In 1972, passage of the Clean Water Act was a game changer. As Sandra Postel, director of the Global Water Policy Project and lead water expert for National Geographic’s Freshwater Initiative, wrote:
It forbade cities and industries from using rivers and lakes as waste receptacles. And it shifted the burden of proof about pollution’s harms from the government to polluters: the Act required dischargers to have a permit, and mandated the adoption of technology-based pollution controls.
The Act also set an ambitious goal: by 1985 the nation’s waters should be “fishable
There has been much progress -- healthier water to drink; cleaner streams, rivers,
and lakes; lower rates of wetland loss. Forty years ago the Hudson
River was more of an industrial waste conveyance than a great waterway. Today,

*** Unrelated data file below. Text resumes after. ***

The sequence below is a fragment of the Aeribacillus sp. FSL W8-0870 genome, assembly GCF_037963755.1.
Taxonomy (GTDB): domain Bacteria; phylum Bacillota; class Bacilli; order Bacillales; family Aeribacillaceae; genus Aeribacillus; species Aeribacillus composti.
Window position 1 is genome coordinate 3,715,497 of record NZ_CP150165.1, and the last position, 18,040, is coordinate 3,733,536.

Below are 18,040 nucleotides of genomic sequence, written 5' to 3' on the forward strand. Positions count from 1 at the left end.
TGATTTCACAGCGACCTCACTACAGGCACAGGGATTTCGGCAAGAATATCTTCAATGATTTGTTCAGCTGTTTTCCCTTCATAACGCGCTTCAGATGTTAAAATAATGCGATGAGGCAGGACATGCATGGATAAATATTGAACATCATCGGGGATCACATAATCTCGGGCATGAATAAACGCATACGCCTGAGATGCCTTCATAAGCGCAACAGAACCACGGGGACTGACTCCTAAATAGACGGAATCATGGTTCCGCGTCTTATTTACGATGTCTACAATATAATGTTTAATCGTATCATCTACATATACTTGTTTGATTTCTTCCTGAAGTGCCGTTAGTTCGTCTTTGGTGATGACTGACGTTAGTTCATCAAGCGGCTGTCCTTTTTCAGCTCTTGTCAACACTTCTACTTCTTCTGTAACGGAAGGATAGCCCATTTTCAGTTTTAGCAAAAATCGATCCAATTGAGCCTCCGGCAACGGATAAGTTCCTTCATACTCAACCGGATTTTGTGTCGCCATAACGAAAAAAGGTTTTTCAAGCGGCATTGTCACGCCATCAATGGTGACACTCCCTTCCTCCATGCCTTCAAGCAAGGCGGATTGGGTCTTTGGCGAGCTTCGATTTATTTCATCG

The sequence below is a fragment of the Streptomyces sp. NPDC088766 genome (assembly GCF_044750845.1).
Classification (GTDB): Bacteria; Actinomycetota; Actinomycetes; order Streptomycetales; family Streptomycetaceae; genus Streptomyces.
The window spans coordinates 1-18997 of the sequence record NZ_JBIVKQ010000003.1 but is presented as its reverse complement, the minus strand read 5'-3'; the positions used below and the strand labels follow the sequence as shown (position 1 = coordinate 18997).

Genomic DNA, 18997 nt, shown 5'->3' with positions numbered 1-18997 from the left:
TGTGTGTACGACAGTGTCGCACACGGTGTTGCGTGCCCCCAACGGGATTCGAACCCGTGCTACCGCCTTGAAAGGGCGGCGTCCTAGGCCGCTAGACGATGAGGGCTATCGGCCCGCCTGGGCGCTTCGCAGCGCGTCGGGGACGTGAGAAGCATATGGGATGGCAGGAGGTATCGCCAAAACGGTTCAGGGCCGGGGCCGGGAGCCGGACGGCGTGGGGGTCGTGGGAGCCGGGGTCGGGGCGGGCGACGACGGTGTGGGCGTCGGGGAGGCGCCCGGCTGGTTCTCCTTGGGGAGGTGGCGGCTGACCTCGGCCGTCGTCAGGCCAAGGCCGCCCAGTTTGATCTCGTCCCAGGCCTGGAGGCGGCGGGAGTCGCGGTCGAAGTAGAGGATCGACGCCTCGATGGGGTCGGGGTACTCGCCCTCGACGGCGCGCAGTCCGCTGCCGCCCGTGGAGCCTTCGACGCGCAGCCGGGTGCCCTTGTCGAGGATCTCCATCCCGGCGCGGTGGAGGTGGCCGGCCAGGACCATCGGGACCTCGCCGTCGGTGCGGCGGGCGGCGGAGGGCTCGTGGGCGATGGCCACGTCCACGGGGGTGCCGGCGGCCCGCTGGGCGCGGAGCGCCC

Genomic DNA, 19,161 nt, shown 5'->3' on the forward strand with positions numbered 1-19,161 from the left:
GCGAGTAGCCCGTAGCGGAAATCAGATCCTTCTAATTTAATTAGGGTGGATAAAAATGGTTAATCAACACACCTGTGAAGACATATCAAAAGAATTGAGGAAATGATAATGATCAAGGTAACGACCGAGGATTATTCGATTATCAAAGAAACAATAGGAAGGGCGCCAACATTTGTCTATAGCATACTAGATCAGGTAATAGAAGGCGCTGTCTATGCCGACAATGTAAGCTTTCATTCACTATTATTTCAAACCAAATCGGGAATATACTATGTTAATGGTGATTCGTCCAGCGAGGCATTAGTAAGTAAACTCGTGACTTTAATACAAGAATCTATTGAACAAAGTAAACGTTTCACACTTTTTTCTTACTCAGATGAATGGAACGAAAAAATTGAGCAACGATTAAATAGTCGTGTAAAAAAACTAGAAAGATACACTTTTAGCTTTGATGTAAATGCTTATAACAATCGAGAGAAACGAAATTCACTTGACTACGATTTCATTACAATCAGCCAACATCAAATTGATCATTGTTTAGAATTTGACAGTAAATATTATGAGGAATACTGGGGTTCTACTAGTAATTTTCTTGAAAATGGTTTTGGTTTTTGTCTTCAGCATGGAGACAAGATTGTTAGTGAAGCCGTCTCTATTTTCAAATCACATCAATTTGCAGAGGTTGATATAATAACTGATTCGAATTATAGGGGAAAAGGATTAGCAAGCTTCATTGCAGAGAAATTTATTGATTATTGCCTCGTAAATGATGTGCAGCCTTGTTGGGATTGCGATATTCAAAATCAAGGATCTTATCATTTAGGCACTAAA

thanks to the Clean Water Act and citizen action from groups like Hudson Riverkeeper
, who stood up to
polluters and gave meaning and force to the Clean Water Act, the Hudson River
is a model of ecosystem revitalization.
But the goal has not been met. In our own Wolf River Harbor signs are posted warning
that fish caught there are contaminated and inedible. The trash and debris in
McKellar Lake has been labeled by Living Lands and Waters as one of the worst
examples of pollution. It is time for the City and Memphians to make stewardship of our rivers, creeks, and streams a top City priority.
Ms.Postel suggests six priorities for the U. S. for the next 40 years:
* clarify the Act,
* provide stronger incentives (or requirements),
* address pollution from storm water,
* bring the energy production practice of hydraulic fracturing under the purview of the Clean Water Act (as well as the Safe Drinking Water Act) and establish permitting requirements that safeguard
* reinvigorate water conservation and efficiency
* restore natural flow patterns to rivers.
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